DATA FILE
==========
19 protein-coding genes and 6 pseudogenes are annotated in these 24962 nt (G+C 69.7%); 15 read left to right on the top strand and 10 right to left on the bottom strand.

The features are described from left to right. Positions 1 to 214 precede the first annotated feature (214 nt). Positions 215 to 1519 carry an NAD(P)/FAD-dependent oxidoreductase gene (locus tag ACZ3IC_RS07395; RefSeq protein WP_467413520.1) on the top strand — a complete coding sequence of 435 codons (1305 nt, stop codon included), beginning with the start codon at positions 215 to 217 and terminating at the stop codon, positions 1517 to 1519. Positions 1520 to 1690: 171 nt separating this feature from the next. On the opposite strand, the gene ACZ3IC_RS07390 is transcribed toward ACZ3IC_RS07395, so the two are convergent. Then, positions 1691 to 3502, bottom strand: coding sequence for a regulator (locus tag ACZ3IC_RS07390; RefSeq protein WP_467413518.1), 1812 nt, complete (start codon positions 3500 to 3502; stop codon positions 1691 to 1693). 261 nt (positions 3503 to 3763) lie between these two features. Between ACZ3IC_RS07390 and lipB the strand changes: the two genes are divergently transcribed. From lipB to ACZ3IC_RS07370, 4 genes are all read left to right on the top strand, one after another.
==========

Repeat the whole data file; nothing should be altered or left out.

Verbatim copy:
19 protein-coding genes and 6 pseudogenes are annotated in these 24962 nt (G+C 69.7%); 15 read left to right on the top strand and 10 right to left on the bottom strand.

The features are described from left to right. Positions 1 to 214 precede the first annotated feature (214 nt). Positions 215 to 1519 carry an NAD(P)/FAD-dependent oxidoreductase gene (locus tag ACZ3IC_RS07395; RefSeq protein WP_467413520.1) on the top strand — a complete coding sequence of 435 codons (1305 nt, stop codon included), beginning with the start codon at positions 215 to 217 and terminating at the stop codon, positions 1517 to 1519. Positions 1520 to 1690: 171 nt separating this feature from the next. On the opposite strand, the gene ACZ3IC_RS07390 is transcribed toward ACZ3IC_RS07395, so the two are convergent. Then, positions 1691 to 3502, bottom strand: coding sequence for a regulator (locus tag ACZ3IC_RS07390; RefSeq protein WP_467413518.1), 1812 nt, complete (start codon positions 3500 to 3502; stop codon positions 1691 to 1693). 261 nt (positions 3503 to 3763) lie between these two features. Between ACZ3IC_RS07390 and lipB the strand changes: the two genes are divergently transcribed. From lipB to ACZ3IC_RS07370, 4 genes are all read left to right on the top strand, one after another.